Happy 40th Birthday to Index Funds!

40 years ago yesterday, August 31, 1976, the first index fund was born. For those who follow us here at AFT Trivest, you know that we are big supporters of index based investing. We use mostly exchange traded funds (ETFs) mind you, not mutual funds, but the idea is the same. So we felt it was important to recognize this important birthday of one of the most important inventions the financial services industry has had in recent memory.

The idea of an index fund first appeared in 1960 at the University of Chicago, however it was never put into practice until the 1970’s when computers could handle the complex (for the time) models that were required. That first index fund was built by John Vogle, CEO and founder of the Vanguard Group. Bogle previously had worked for Wellington Management Co., but was fired because he wouldn’t stop talking about creating an index fund, so he decided to build his own once given the chance. The idea of indexing had some support from University professors and others who had studied the markets, but it was wildly unpopular on Wall Street. As it should be, considering the very idea of an index fund was that the professionals on Wall Street weren’t any better at picking stocks than a monkey throwing darts.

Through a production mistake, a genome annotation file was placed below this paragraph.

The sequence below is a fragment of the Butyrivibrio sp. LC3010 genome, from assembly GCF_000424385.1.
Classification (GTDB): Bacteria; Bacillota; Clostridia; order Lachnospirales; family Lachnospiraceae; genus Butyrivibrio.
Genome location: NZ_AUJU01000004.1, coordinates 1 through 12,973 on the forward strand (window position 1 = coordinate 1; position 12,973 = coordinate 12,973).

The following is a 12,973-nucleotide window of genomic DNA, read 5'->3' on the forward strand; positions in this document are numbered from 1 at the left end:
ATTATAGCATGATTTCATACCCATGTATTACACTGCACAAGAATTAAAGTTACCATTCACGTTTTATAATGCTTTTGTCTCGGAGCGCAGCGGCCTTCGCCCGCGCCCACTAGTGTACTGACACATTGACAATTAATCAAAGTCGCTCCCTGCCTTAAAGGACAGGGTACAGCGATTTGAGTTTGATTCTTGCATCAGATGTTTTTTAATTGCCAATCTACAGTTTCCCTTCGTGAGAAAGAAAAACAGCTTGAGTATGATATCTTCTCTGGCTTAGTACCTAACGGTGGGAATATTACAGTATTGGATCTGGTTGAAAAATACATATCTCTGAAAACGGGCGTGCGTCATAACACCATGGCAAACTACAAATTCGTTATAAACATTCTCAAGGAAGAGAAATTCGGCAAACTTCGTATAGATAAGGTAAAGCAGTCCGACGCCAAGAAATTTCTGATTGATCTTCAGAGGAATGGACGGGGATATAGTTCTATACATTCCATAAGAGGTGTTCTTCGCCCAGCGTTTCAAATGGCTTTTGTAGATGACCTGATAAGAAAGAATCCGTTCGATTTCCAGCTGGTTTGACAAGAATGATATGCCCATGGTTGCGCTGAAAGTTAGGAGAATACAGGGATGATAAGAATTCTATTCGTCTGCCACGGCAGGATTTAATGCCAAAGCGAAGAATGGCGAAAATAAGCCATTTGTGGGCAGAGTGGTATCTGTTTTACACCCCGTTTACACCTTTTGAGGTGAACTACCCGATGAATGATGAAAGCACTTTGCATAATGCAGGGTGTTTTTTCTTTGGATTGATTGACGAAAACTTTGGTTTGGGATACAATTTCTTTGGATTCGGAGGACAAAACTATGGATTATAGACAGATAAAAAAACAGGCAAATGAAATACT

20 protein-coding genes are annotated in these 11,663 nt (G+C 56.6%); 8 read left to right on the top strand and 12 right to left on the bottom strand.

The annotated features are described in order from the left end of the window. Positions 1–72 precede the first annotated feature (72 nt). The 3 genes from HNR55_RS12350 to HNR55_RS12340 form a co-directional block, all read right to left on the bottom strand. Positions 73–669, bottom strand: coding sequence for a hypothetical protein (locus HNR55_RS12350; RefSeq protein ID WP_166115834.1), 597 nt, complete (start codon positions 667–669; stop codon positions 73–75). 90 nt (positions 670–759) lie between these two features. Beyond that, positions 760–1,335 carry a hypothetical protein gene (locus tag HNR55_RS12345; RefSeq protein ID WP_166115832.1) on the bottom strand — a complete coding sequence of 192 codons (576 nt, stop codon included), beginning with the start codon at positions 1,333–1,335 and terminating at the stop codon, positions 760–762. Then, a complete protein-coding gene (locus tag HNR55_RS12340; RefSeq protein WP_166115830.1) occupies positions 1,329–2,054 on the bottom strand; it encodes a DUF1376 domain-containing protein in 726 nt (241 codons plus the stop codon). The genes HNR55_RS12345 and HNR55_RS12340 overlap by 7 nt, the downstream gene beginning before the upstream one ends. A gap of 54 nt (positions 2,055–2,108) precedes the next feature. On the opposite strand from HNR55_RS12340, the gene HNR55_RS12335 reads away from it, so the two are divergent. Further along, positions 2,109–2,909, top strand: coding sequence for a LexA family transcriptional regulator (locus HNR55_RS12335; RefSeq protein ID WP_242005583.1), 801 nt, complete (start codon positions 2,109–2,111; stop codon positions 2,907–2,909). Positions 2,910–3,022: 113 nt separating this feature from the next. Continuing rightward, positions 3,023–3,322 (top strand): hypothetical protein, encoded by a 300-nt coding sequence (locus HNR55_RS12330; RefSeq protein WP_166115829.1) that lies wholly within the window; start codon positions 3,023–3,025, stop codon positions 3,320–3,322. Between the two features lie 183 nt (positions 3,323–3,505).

Bogle’s first index fund, called the First Index Investment Trust, was praised by Fortune magazine, but unfortunately it was a complete flop, at first. The fund was expecting to raise as much as $150 million during it’s initial offering, but it only got $11.3 million. Vanguard was not swayed however, and kept on working to reduce fees and tout the importance of diversified low cost index investing. It took a while, but it has paid off well. The financial crisis was a huge boon to index investing, as it’s stellar performance numbers and low fees won over a lot of investing hearts that had become disenfranchised by Wall Street after 2008. Today, Vanguard now manages about $3.6 trillion in assets. And while it certainly still has it’s detractors, they have fewer legs to stand on then ever before.

Cheers to the Index Fund and here’s hoping for another 40 to be just as productive!


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